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Software applications

Definitions related to software applications, including tech terms about software programs for vertical industries and words and phrases about software development, use and management.

FAU - JOI

  • fault-tolerant - Fault-tolerant technology is a capability of a computer system, electronic system or network to deliver uninterrupted service, despite one or more of its components failing.
  • FDA (U.S. Food and Drug Administration) - The FDA (U.S.
  • Feature Manipulation Engine (FME) - The Feature Manipulation Engine (FME) is a platform that streamlines the translation of spatial data between geometric and digital formats.
  • fee-for-service (FFS) - Fee-for-service (FFS) is a payment model in which doctors, hospitals, and medical practices charge separately for each service they perform.
  • femtech - 'Femtech' is a term that refers to diagnostic tools, products, services, wearables and software that use technology to address women's health issues, including menstrual health, reproductive health, sexual health, maternal health and menopause.
  • FHIR (Fast Healthcare Interoperability Resources) - Fast Healthcare Interoperability Resources (FHIR) is an interoperability standard for electronic exchange of healthcare information.
  • file extension (file format) - In a computer, a file extension is the layout of a file -- in terms of how the data within the file is organized.
  • financial analytics - Financial analytics is the creation of ad hoc analysis to answer specific business questions and forecast possible future financial scenarios.
  • Firebase Cloud Messaging (FCM) - Firebase Cloud Messaging (FCM), formerly called Google Cloud Messaging (GCM), is a free cloud service from Google that allows app developers to send notifications and messages to users across a variety of platforms, including Android, iOS and web applications.
  • Fizt (physics tool) - Fizt (pronounced FIZZ-tee, and short for physics tool) is an animation program that can speed up the production of special effects -- in some cases by a factor of more than 150 to 1 -- and can also make the effects appear more life-like than has been possible with less sophisticated programs.
  • font - The word 'font' refers to a set of printable or displayable typography or text characters in a specific style and size.
  • framework - In general, a framework is a real or conceptual structure intended to serve as a support or guide for the building of something that expands the structure into something useful.
  • freeware - Freeware (not to be confused with free software) is a type of proprietary software that is released without charge to the public.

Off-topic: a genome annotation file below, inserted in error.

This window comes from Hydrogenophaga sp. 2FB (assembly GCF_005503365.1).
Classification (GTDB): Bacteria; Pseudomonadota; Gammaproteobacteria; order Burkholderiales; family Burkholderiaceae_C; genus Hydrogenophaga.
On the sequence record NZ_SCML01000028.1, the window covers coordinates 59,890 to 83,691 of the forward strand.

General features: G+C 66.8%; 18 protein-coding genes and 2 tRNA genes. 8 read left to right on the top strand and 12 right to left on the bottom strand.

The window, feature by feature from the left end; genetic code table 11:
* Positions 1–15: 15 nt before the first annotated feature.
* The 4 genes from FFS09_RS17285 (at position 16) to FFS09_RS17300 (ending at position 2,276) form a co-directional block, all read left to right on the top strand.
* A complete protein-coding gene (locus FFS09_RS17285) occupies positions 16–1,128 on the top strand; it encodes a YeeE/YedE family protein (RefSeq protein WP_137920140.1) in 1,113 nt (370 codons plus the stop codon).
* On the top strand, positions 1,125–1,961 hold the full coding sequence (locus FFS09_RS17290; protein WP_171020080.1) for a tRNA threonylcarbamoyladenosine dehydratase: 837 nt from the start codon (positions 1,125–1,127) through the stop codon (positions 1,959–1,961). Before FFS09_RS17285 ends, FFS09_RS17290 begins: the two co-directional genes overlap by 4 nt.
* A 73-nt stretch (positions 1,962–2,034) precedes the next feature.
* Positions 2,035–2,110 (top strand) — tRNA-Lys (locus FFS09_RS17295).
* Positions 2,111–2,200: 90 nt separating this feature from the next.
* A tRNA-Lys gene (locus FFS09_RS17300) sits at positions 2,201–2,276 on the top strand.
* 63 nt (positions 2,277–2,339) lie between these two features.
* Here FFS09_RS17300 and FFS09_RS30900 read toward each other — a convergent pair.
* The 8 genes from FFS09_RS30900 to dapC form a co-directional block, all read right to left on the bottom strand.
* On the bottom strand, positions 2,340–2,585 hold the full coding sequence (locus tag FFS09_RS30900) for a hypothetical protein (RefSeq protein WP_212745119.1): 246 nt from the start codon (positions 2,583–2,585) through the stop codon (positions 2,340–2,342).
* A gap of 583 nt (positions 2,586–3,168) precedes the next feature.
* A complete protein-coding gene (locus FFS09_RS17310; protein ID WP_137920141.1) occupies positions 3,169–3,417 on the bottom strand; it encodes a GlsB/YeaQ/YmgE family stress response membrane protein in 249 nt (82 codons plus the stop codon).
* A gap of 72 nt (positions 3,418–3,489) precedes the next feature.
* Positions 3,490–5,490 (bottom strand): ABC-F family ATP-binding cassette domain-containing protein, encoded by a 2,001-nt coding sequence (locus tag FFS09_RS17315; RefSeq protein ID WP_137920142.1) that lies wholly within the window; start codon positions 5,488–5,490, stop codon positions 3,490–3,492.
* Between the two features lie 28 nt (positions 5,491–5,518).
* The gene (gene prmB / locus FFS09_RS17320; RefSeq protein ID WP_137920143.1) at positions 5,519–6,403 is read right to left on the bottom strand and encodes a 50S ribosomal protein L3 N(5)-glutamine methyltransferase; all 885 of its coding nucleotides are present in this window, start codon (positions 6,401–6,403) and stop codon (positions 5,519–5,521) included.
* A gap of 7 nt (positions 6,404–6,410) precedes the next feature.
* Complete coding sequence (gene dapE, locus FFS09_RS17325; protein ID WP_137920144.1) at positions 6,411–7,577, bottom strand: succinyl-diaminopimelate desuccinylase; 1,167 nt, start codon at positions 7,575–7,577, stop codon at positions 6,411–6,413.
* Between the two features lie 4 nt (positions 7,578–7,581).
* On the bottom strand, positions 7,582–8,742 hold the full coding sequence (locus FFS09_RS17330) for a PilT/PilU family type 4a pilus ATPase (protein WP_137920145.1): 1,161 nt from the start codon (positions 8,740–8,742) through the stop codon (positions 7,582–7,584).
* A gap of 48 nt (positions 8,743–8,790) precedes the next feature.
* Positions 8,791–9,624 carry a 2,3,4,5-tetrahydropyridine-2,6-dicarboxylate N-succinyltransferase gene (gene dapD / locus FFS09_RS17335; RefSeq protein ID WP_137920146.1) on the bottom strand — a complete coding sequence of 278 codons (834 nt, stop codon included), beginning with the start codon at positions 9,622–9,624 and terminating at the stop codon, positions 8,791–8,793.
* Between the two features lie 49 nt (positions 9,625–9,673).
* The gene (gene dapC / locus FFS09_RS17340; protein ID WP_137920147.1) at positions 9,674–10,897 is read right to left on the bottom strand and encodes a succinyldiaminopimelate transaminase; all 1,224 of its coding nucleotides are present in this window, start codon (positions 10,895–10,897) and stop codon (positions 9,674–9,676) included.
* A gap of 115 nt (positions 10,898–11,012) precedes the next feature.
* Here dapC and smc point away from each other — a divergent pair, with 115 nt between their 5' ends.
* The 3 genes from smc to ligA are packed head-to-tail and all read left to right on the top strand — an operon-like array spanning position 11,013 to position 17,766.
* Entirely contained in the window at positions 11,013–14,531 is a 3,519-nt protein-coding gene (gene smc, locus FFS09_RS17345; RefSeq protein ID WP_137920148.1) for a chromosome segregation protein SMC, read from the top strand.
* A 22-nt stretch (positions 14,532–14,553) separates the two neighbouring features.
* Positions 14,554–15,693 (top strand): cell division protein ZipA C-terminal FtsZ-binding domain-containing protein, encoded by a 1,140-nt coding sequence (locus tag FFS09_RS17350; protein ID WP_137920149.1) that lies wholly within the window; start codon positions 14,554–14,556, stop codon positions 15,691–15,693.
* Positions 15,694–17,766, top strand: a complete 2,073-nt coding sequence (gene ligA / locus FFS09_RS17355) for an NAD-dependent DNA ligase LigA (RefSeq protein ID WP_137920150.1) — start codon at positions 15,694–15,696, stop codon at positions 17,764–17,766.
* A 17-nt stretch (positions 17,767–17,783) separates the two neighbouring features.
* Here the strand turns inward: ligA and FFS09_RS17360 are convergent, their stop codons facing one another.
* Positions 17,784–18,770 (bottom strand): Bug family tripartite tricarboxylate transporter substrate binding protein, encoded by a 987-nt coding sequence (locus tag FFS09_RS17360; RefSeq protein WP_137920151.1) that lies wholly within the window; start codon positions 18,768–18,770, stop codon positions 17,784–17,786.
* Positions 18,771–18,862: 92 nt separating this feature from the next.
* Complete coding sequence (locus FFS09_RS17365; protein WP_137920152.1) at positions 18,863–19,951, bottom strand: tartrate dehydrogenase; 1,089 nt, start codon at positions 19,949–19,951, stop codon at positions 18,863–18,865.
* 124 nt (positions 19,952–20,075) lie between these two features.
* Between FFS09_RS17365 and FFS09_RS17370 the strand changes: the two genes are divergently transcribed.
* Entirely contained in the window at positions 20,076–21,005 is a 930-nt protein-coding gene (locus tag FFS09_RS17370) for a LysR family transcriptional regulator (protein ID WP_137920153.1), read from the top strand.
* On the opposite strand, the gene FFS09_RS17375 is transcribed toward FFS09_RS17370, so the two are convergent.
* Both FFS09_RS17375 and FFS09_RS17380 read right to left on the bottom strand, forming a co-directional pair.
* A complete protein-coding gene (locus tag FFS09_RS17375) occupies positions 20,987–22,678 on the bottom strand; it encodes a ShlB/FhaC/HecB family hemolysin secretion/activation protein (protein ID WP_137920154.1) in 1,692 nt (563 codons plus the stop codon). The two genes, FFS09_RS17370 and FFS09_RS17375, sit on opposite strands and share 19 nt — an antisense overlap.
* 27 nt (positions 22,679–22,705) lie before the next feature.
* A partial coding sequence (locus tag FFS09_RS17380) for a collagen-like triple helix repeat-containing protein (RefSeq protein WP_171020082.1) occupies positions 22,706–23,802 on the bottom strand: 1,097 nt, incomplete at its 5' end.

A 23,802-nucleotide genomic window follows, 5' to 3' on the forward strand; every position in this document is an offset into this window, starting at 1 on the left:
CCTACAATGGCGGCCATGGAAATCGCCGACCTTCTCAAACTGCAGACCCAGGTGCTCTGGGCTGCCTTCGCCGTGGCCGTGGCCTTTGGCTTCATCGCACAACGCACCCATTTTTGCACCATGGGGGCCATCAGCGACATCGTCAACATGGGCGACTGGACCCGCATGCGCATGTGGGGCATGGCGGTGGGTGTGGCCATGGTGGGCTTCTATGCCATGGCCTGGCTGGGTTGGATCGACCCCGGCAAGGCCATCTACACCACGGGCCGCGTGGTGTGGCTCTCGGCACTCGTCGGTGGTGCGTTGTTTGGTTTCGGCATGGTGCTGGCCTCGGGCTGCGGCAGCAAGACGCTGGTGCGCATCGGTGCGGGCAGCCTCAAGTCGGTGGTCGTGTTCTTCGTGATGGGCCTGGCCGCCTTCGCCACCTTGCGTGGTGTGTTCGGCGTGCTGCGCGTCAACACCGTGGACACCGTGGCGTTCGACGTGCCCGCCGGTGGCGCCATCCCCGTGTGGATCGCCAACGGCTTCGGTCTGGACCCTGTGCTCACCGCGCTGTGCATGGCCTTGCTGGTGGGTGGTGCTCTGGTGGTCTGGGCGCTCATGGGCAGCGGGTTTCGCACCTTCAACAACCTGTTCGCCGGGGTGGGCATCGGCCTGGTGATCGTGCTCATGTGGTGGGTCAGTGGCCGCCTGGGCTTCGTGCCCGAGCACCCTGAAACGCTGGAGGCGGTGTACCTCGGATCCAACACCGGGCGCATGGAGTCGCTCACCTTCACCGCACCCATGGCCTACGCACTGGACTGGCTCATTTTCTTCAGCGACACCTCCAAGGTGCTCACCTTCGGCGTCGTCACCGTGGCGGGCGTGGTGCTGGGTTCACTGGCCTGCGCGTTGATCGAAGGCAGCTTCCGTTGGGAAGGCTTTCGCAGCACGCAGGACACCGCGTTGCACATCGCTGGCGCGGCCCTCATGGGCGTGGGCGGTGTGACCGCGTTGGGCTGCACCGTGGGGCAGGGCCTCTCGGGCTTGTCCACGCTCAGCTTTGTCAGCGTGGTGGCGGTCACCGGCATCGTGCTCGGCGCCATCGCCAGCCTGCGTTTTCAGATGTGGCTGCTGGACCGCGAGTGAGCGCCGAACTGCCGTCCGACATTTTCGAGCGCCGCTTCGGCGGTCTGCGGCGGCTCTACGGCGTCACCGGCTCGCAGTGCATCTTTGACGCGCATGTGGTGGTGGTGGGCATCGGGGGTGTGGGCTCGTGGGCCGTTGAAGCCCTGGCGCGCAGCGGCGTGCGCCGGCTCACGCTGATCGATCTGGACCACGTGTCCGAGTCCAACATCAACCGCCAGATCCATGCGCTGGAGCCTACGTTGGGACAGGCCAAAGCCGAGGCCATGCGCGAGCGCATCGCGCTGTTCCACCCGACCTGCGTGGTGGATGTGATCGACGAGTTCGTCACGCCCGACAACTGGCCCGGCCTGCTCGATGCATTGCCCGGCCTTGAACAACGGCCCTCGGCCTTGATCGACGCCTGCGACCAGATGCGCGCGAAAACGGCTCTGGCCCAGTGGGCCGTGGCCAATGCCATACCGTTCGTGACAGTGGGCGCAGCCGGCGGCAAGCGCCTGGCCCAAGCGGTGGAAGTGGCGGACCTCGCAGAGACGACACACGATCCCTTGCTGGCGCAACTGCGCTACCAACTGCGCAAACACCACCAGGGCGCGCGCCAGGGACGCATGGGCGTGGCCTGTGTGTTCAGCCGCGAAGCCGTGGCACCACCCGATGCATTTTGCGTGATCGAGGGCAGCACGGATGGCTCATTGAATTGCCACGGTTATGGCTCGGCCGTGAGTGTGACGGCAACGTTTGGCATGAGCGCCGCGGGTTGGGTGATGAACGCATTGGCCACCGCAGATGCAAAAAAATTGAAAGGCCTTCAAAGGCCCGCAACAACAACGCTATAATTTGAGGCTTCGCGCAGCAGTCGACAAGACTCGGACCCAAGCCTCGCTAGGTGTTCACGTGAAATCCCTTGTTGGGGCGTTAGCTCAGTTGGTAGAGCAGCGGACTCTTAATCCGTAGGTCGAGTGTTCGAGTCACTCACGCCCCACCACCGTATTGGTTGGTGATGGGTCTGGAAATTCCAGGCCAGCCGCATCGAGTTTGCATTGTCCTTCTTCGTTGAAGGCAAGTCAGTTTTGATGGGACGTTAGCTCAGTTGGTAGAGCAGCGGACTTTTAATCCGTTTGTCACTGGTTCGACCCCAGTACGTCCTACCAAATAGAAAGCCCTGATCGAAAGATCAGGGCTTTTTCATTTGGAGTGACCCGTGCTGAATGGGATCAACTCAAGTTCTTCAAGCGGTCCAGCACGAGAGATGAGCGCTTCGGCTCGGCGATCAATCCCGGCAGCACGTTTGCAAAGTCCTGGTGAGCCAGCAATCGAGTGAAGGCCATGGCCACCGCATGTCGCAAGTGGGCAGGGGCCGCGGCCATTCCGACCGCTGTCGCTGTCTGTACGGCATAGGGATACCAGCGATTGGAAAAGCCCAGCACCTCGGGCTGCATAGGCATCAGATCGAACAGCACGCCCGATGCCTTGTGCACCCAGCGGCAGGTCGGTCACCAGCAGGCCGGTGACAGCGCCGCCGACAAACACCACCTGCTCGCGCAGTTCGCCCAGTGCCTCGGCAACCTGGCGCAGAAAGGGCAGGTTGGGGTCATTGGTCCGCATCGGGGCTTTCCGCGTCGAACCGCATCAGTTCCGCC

• front end and back end - Front end and back end are terms used by programmers and computer professionals to describe the layers that make up hardware, a computer program or a website which are delineated based on how accessible they are to a user.
  • Full Packaged Product (FPP) - Full Packaged Product (FPP) is the retail version of a Microsoft licensed product.
  • functional testing - Functional testing is a process used to evaluate software during development to ensure that it meets the application's intended requirements and specifications.
  • fuzz testing (fuzzing) - Fuzz testing (fuzzing) is a technique used by ethical hackers to discover security loopholes in software, operating systems or networks by massive inputting of random data to the system in an attempt to make it crash.
  • fuzzy search - A fuzzy search is a technique that uses search algorithms to find strings that match patterns approximately.
  • garbage in, garbage out (GIGO) - GIGO (garbage in, garbage out) is a concise expression of a concept common to computer science and mathematics: the quality of output is determined by the quality of the input.
  • gated content / ungated content - Gated content is online materials, such as white papers, articles or videos, that require the user to fill out a form before they can access them.
  • Generally Accepted Recordkeeping Principles (the Principles) - Generally Accepted Recordkeeping Principles is a framework for managing records in a way that supports an organization's immediate and future regulatory, legal, risk mitigation, environmental and operational requirements.